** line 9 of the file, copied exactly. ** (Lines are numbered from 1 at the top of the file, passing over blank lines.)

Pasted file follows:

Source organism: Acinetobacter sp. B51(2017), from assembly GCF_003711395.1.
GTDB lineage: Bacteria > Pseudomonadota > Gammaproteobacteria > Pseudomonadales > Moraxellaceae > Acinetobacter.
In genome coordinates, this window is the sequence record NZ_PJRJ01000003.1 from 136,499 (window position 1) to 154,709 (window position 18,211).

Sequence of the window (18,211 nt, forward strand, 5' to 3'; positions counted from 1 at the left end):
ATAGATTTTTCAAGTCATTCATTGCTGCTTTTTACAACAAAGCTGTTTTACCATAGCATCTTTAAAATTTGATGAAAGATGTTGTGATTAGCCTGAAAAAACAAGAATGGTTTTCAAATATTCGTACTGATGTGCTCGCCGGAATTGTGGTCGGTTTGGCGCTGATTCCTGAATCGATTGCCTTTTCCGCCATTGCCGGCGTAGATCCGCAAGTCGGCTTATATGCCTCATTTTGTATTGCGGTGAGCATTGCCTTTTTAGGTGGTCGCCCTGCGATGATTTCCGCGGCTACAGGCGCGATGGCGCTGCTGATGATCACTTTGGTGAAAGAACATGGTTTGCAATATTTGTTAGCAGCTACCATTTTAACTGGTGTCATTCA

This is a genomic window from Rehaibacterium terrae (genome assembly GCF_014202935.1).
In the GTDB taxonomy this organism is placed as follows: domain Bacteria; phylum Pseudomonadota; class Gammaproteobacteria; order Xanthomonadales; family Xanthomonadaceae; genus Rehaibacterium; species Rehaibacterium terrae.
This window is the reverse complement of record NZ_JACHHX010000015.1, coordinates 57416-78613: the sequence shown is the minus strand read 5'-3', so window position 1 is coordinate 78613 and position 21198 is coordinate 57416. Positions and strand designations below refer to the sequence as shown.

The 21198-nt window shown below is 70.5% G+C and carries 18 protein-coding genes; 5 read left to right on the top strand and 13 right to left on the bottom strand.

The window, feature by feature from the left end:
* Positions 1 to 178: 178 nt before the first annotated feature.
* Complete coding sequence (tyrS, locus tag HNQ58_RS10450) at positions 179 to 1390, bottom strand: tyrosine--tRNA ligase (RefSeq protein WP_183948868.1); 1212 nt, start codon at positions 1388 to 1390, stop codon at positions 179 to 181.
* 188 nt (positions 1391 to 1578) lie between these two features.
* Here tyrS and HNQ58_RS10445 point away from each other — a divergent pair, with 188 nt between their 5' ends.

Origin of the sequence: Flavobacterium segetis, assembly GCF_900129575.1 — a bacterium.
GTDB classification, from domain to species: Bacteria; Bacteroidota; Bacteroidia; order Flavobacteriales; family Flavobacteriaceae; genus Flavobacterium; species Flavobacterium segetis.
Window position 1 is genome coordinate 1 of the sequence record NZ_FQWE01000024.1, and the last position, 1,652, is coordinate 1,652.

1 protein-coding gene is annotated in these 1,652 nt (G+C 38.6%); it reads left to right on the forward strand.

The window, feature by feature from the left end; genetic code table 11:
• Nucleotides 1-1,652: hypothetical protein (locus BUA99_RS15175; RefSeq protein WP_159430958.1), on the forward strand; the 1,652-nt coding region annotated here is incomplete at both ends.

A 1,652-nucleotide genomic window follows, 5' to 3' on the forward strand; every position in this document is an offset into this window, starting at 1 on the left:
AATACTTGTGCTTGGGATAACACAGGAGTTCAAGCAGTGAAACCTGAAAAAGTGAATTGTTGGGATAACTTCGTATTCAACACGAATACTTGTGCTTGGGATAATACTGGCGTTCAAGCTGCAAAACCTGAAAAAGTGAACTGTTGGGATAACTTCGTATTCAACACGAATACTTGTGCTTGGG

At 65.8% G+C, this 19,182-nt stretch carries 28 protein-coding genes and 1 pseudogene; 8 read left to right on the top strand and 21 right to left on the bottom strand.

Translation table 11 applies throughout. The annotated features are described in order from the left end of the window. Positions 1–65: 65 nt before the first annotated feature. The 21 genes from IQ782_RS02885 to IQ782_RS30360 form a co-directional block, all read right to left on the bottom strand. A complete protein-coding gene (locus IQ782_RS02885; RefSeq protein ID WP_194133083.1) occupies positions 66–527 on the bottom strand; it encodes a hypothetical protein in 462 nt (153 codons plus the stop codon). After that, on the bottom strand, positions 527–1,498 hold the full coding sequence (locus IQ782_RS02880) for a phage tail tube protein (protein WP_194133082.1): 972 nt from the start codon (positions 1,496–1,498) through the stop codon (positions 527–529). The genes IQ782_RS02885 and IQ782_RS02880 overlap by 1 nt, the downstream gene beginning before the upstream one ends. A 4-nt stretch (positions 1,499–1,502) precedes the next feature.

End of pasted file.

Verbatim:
The 21198-nt window shown below is 70.5% G+C and carries 18 protein-coding genes; 5 read left to right on the top strand and 13 right to left on the bottom strand.